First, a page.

It was Western Hockey League brand hockey at its finest.
A tough, tight-checking and hard hitting game. The Brandon Wheat King struck first in the second period, but the Red Deer Rebels tied it up with 5:05 to play in regulation.
The tie sent the game into overtime. At 3:50, the Centrium erupted in celebration. Almost all of the 7,327 leapt to their feet as Rebels forward Evan Polei took a one-time pass from Conner Bleackley and scored the game winning goal.
That was the high point for the Rebels at the Memorial Cup, eliminating a league rival from the tournament and a team that had bounced them from the playoffs a month before.
It was also a low point for the Western Hockey League champions who came into the tournament with high expectations, only to be swept out on the heels of three straight round robin losses.
Two nights later, the Rebels tournament ended.
“We played hard, but we ran into a hot goalie in the semifinals,” said Rebels GM/head coach Brent Sutter. “They got through us because of him and he gave them a chance against London. That’s what goaltending does.”
The Rebels lost 3-1 to the Quebec Major Junior Hockey League champion Rouyn-Noranda Huskies in the semifinal. Red Deer outshot the Huskies 37-27 in the game. The Huskies then lost in the final to the Ontario Hockey League and Memorial Cup champion London Knights.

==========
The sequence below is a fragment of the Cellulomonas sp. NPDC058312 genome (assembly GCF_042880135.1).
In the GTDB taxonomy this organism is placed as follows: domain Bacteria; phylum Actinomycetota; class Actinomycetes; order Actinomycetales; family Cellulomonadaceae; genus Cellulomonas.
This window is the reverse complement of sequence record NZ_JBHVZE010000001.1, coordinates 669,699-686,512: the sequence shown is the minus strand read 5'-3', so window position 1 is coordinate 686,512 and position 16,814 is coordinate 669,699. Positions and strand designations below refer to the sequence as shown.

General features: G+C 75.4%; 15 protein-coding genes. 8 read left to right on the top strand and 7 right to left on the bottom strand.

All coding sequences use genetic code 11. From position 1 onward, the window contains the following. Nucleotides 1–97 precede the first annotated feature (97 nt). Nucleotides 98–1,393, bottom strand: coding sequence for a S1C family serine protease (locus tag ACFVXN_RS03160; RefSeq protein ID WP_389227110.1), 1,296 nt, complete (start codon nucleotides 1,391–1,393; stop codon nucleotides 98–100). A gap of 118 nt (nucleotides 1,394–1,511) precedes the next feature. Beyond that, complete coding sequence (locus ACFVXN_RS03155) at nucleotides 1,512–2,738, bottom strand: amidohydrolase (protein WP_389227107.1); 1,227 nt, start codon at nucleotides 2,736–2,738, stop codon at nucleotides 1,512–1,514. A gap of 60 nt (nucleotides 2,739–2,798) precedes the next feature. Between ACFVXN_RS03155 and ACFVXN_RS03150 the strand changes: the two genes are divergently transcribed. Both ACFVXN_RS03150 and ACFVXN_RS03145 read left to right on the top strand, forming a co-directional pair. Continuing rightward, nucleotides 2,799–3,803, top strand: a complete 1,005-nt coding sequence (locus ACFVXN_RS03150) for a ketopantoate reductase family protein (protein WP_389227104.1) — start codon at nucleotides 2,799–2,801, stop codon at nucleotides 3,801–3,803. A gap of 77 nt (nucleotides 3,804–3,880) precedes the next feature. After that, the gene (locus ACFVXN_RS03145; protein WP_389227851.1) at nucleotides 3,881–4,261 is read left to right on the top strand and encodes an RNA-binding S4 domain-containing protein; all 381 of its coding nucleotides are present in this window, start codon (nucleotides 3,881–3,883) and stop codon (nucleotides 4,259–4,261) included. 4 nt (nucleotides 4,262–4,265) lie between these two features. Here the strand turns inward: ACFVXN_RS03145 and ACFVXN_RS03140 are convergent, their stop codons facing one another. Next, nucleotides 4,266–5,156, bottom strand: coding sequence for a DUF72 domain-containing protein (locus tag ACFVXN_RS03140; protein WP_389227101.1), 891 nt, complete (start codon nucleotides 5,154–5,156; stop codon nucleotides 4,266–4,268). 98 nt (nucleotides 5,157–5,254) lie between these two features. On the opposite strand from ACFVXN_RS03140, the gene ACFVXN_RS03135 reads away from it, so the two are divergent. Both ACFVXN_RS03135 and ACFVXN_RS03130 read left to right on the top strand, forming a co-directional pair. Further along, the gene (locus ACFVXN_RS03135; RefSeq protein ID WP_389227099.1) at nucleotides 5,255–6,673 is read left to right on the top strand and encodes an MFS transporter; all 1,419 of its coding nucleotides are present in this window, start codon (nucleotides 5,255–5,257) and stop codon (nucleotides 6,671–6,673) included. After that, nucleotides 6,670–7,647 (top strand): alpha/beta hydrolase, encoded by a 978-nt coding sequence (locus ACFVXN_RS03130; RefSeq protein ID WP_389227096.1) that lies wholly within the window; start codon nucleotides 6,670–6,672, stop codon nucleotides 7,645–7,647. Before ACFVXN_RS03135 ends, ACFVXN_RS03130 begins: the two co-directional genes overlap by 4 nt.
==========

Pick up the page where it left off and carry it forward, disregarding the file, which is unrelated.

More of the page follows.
But outside of the hockey, Sutter reflected on the success of the tournament in Red Deer.
“It will be a long time until you see hockey played at this level,” he said. “The last time was the World Juniors in 1995.
“The event was over and beyond what I thought it could be. Merrick (Sutter) and Ron LaRiviere (organizing committee co-chairs) did a great job overseeing it all.”
More than 500 volunteers helped out with the event. Total attendance for the eight games was 58,750 people.
“It’s something everybody can be very proud of,” said Sutter. “Here we are, a week later running prospects camp and getting ready for next season.”
Less than a week after the tournament ended, the Rebels held their annual prospects camp featuring 27 young players.
The Memorial Cup was about more than just the action at the rink as the trophy toured schools, legions throughout Central Alberta and even arrived in Red Deer via a helicopter.
Sutter said an event like this can get lost in larger communities, but truly has a home in some of junior hockey’s smaller communities.
“In Red Deer, for 10 days, it was the event. It didn’t matter where you were going,” he said. “People came from all over Canada, North America and the world.
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